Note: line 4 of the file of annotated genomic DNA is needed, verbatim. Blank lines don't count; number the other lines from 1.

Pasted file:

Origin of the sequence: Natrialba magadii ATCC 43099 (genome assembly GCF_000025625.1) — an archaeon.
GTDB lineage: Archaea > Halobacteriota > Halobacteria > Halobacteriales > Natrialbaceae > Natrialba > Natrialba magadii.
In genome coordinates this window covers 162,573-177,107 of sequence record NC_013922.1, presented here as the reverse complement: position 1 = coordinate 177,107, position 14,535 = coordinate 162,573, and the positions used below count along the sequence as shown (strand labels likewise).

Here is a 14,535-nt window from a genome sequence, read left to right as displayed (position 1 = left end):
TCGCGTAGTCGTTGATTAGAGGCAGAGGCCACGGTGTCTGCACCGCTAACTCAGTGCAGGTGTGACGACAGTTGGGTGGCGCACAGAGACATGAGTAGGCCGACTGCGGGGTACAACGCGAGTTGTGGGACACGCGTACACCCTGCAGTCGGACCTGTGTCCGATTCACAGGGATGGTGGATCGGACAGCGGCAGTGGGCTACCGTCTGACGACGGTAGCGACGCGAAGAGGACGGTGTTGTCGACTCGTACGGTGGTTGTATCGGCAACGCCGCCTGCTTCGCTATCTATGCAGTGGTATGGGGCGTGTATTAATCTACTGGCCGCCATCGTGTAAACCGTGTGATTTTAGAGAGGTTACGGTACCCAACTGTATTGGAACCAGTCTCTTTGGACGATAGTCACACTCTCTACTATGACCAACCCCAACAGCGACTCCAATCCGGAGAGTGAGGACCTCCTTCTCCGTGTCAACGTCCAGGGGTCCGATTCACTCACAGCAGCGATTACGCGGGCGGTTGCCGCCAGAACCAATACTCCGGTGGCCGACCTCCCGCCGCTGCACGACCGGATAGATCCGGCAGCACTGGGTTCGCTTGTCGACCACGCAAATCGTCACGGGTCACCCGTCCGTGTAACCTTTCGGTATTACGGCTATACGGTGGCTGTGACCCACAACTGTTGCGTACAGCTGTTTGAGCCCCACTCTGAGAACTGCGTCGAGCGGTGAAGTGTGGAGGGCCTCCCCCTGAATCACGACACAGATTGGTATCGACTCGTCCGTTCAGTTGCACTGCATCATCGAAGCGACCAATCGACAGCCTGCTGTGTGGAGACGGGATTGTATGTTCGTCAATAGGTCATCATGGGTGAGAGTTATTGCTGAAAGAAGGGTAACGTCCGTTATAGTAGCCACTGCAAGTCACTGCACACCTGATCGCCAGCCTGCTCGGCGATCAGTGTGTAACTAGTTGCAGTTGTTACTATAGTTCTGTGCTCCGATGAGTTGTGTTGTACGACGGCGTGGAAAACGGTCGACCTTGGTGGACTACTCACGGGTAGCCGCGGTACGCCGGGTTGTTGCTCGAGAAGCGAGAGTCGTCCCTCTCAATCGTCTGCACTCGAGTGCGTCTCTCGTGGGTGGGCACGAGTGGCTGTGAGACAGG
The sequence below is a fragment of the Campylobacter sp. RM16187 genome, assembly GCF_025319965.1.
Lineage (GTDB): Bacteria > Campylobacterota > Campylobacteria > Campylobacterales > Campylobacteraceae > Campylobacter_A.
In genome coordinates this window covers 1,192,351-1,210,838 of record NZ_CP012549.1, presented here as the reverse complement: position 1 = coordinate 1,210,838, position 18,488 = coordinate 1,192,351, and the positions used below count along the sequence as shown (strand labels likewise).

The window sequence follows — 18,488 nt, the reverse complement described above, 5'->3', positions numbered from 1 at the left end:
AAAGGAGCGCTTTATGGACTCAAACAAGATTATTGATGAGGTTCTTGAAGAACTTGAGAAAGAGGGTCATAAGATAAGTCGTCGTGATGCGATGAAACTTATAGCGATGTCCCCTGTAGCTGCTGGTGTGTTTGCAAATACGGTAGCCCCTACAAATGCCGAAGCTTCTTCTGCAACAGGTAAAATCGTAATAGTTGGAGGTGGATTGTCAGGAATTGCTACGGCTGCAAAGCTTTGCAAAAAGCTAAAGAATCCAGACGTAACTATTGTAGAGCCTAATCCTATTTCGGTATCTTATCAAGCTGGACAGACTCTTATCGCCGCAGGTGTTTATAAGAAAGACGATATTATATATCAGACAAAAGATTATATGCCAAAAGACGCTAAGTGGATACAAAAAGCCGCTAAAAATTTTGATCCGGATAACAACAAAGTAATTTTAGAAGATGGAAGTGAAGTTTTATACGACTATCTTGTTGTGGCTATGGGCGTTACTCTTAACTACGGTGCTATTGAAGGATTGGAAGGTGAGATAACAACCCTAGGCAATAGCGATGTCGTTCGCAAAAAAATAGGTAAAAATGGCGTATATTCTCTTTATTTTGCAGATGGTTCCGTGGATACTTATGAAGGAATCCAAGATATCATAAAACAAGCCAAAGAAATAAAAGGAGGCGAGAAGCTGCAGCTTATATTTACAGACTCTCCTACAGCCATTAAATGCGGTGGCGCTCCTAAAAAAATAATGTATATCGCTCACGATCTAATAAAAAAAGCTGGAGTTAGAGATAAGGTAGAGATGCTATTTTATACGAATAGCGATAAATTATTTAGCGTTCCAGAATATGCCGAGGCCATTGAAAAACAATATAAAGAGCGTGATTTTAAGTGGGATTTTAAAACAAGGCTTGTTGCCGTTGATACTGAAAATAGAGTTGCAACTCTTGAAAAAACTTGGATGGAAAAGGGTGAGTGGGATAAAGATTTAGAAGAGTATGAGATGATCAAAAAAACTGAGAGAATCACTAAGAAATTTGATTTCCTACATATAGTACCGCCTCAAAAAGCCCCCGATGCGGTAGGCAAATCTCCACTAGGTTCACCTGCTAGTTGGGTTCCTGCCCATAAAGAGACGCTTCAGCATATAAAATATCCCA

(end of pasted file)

Here is a 14,535-nt window from a genome sequence, read left to right as displayed (position 1 = left end):